By Stella Rose Gahan
In the fashion industry there are 3 categories of models. High Fashion consists of models that are generally a reflection of the “heroin chic” look that supermodel Twiggy inspired in the sixties. This type of modeling strictly ranges from 5’9″ to 5’11” with a tolerance of 1 inch. You might be thinking “what about kate moss? She is one of the most iconic models in fashion and she isn’t within that range of height.” Well, models like Kate Moss, who are 5’7’, are an extremely rare exception within the industry of high fashion modeling. Aspiring to be a model while being a height of 5’7’ can limit your opportunities in modeling but doesn’t diminution the entire industry as a whole. But while height can be sparsely compromised; the weight of models in this day and age isn’t as willing to find the middle ground. The weight of these models can vary from 90-120 lbs, depending on the proportion to their height. Dress sizes are generally 2 to 4, or even a size 0.
If you don’t meet these restrictions, than you can explore the commercial industry, which is more flexible in its expectations. Commercial modeling includes models from 5’6’’ to 5’11’’. The weight requirements are more flexible in the commercial industry because their audience is directed toward people that fit the standards of an everyday person.
If you are a aspiring model and fit the requirements of high fashion or commercial, such as height and the “look”, but not the weight standards, than plus size modeling is your only option. The requirements of a plus size model are similar to high fashion standards with the exception of weight. The weight of a plus size model used to range from size 12-18, but now the industry is considering a size 8.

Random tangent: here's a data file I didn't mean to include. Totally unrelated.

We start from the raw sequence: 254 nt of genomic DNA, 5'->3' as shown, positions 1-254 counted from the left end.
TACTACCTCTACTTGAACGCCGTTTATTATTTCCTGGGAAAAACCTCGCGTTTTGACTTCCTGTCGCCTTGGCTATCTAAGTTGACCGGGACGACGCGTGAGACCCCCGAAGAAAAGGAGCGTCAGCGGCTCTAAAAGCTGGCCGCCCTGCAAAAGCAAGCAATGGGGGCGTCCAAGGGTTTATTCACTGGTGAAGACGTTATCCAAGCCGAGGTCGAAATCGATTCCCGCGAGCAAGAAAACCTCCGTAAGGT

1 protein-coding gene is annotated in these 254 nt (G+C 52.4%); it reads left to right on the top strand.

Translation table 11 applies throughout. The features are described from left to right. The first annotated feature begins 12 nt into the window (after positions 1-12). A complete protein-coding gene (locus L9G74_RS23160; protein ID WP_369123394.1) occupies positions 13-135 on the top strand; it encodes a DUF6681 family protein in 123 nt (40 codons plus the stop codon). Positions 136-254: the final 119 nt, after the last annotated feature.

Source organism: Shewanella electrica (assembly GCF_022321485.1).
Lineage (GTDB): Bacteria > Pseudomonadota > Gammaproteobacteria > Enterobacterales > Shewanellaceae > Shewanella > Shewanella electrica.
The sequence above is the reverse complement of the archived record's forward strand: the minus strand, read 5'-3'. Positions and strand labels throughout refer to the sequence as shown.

One example of someone who never quite fit the industry standards is Myla Dalbesio, an American model and performance artist quickly gaining recognition. Born in Wisconsin in 1987 and crowned Miss Teen Wisconsin at the age of 16, was later scouted by Jeff and Mary Clarke, who wanted to pitch her as a “regular size” model. She is a size 8-10 and never fit into any of the various categories standards of modeling, though she is 5’11. She never completely belonged with the lanky, skin, and bones or the voluptuous, curvaceous type. Being what the industry calls an inbetweener model, Dalbesio had to conform to the plus sized model appearance by using hip and butt padding to help her fill out plus-size clothing. She struggled immensely to find her place within the industry.
The average woman is a size 12, but the modeling industry makes it very difficult for women with an average body size to work in the profession. We need a modeling industry with a variety of female bodies so that everyone can see themselves represented. To solve this problem we need companies to incorporate a more diverse set of body types so that women, and particularly young girls don’t feel like they need to conform in order to be noticed.